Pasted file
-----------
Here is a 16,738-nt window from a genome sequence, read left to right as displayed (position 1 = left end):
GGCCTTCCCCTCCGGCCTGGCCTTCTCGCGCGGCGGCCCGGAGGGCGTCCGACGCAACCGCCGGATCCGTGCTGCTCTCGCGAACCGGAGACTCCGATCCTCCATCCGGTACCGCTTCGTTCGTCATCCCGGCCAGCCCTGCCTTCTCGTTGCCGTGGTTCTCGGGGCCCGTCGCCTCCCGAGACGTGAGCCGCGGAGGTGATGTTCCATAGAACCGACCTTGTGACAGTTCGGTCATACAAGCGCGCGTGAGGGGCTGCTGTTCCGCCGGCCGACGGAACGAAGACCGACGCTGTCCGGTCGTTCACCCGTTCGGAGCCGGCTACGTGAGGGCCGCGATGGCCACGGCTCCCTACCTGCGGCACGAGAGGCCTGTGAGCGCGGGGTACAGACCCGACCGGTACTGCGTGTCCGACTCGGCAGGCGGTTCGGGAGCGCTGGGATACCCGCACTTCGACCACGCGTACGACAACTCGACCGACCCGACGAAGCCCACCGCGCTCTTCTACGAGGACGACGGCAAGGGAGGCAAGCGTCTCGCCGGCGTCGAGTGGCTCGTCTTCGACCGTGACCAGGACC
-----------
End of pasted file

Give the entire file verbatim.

Here is a 16,738-nt window from a genome sequence, read left to right as displayed (position 1 = left end):
GGCCTTCCCCTCCGGCCTGGCCTTCTCGCGCGGCGGCCCGGAGGGCGTCCGACGCAACCGCCGGATCCGTGCTGCTCTCGCGAACCGGAGACTCCGATCCTCCATCCGGTACCGCTTCGTTCGTCATCCCGGCCAGCCCTGCCTTCTCGTTGCCGTGGTTCTCGGGGCCCGTCGCCTCCCGAGACGTGAGCCGCGGAGGTGATGTTCCATAGAACCGACCTTGTGACAGTTCGGTCATACAAGCGCGCGTGAGGGGCTGCTGTTCCGCCGGCCGACGGAACGAAGACCGACGCTGTCCGGTCGTTCACCCGTTCGGAGCCGGCTACGTGAGGGCCGCGATGGCCACGGCTCCCTACCTGCGGCACGAGAGGCCTGTGAGCGCGGGGTACAGACCCGACCGGTACTGCGTGTCCGACTCGGCAGGCGGTTCGGGAGCGCTGGGATACCCGCACTTCGACCACGCGTACGACAACTCGACCGACCCGACGAAGCCCACCGCGCTCTTCTACGAGGACGACGGCAAGGGAGGCAAGCGTCTCGCCGGCGTCGAGTGGCTCGTCTTCGACCGTGACCAGGACC